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No Substitute For Silver Screen

Online streaming has its benefits but a movie is not a movie till you’ve seen it on the big screen


The movie theatre business is alive and innovating. With the industry adapting constantly to deliver new experiences to consumers, the pendulum is slowly swinging to a time of quality, curated movie-watching experiences.

Something’s happening for sure! You can call it transition… and it’s not happening to just the movie theatre business. It’s happening to the entertainment industry as a whole.

Streaming services have changed the way we consume television and have put the entertainment industry to the test. New content, affordability, convenience and a host of options are some of the factors that online streaming services offer to draw in consumers.

How will these services affect movie theatres? Do these platforms threaten the revered institution of the cinema hall? Not likely. Not just yet.

Every weekend, consumers are faced with a choice – stay holed up in their homes to binge-watch or get out there and experience a blockbuster spectacle wrapped enticingly in up-to-date technology, great picture quality and surround sound.

For movie theatres, the competition has always come from sporting and entertainment events, live music concerts, pubs and nightclubs. Piracy and box office flops have been the major factors that have negatively affected the business.

While streaming services have changed the way we consume television content, cinema is different. Movies are what you would call mass art because they are created on a mass scale for a mass audience. This holds true even for movies that are exhibited on the festival and art-cinema circuits.

Now let’s try and rewrite this equation. What happens to that art when we begin to remove people from part of the equation? What do you think will happen to the collective promise which is most of the time is a fantasy at best?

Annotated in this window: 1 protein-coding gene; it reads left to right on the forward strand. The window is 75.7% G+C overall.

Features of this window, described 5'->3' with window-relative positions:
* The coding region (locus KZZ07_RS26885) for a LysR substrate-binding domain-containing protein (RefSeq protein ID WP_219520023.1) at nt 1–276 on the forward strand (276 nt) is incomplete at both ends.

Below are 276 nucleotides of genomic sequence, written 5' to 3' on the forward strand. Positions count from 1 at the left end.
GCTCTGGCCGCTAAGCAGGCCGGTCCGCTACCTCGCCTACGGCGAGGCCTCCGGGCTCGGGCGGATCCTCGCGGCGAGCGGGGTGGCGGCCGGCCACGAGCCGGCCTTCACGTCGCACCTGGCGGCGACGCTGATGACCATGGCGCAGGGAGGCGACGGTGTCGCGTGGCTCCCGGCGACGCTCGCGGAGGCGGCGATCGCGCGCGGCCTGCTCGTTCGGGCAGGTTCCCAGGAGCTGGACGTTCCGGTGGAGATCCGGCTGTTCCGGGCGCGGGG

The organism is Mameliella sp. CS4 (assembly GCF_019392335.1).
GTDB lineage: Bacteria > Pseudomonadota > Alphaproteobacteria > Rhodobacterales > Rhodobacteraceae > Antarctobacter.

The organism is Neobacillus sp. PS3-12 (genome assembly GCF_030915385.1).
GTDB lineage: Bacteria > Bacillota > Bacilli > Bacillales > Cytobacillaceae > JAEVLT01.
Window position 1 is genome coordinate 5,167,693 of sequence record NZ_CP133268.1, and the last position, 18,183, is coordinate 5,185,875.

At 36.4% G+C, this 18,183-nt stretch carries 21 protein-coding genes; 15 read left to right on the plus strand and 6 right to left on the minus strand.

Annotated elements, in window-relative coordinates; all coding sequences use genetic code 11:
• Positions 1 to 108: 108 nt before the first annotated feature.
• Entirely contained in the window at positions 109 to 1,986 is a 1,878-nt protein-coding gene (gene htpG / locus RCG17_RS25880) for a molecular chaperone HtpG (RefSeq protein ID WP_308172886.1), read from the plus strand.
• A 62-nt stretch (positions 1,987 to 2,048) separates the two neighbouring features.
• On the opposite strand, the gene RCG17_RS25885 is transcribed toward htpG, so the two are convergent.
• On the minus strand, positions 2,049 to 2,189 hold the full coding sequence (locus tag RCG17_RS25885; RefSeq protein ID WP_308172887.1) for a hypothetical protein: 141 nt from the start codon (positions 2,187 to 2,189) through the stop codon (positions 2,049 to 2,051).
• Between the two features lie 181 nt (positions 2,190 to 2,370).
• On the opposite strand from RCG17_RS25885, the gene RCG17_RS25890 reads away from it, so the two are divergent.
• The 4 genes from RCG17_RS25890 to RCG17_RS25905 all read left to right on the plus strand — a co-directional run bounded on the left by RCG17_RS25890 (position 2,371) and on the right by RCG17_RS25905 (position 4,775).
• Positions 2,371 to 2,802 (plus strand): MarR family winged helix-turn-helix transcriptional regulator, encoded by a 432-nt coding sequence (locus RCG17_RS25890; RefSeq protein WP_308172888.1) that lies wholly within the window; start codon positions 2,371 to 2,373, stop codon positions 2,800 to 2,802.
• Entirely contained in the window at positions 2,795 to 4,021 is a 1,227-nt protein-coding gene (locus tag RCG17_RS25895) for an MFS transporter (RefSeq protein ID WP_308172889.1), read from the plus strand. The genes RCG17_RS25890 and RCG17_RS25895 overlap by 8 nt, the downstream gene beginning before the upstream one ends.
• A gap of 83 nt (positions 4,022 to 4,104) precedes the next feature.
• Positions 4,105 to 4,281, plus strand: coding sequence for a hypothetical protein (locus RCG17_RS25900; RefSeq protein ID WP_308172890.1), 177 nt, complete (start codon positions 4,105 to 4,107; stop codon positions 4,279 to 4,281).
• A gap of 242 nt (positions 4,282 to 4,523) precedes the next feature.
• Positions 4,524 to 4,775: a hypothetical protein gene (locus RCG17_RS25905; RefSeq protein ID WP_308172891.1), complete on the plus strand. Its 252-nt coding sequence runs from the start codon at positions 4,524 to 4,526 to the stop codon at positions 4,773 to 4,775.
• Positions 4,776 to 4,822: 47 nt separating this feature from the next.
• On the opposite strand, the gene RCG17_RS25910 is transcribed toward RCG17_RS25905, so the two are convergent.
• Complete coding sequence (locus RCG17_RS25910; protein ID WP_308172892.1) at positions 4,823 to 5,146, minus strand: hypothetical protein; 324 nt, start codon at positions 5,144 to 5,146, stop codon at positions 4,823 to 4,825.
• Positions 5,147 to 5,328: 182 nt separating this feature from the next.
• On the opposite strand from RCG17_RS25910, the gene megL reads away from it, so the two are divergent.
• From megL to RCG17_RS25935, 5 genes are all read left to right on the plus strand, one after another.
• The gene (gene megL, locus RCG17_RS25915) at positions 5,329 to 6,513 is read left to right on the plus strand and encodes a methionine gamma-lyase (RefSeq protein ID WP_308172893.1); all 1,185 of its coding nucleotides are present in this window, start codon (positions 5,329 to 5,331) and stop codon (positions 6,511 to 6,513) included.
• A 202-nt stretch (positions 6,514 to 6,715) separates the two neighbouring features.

A movie experience that comprises isolated figures chained to their living room couches with food and beverages delivered via an online food portal to keep them company… while that image may be slightly exaggerated, it does not encapsulate what online streaming is about nor does it state an absolute opinion.

It merely is to convey that the movie theatre business is a growing, vibrant industry and one of the few growing channels the studios have for their products right now.

A streaming service provider’s success relies on their ability to offer their subscriber base the best entertainment content, much of which would include original programming. Many leading streaming service providers have taken on the moniker of a movie studio, producing movies for their subscriber base and to attract new consumers. It’s interesting to see the varied degrees of success that these providers have had, based on their approach.

Certain streaming service providers who’ve insisted on releasing their movies online and in movie theatres at the same time have irked and faced a backlash from the movie theatre industry, finding very few exhibiting partners who would support them.

This damaged the awards ambitions the providers had for their critically acclaimed films too. In stark contrast, the providers who decided to work with movie theatres and follow the traditional process of releasing a movie in cinema halls for 90 to 120 days before it was made available to their subscribers online not only found success during award season but also collected from an additional revenue stream.

It is important to note that the foray of streaming service providers into the production of original movies has given a voice to not just independent cinema but also new and niche storytellers who otherwise would have had difficulty in getting their movies made.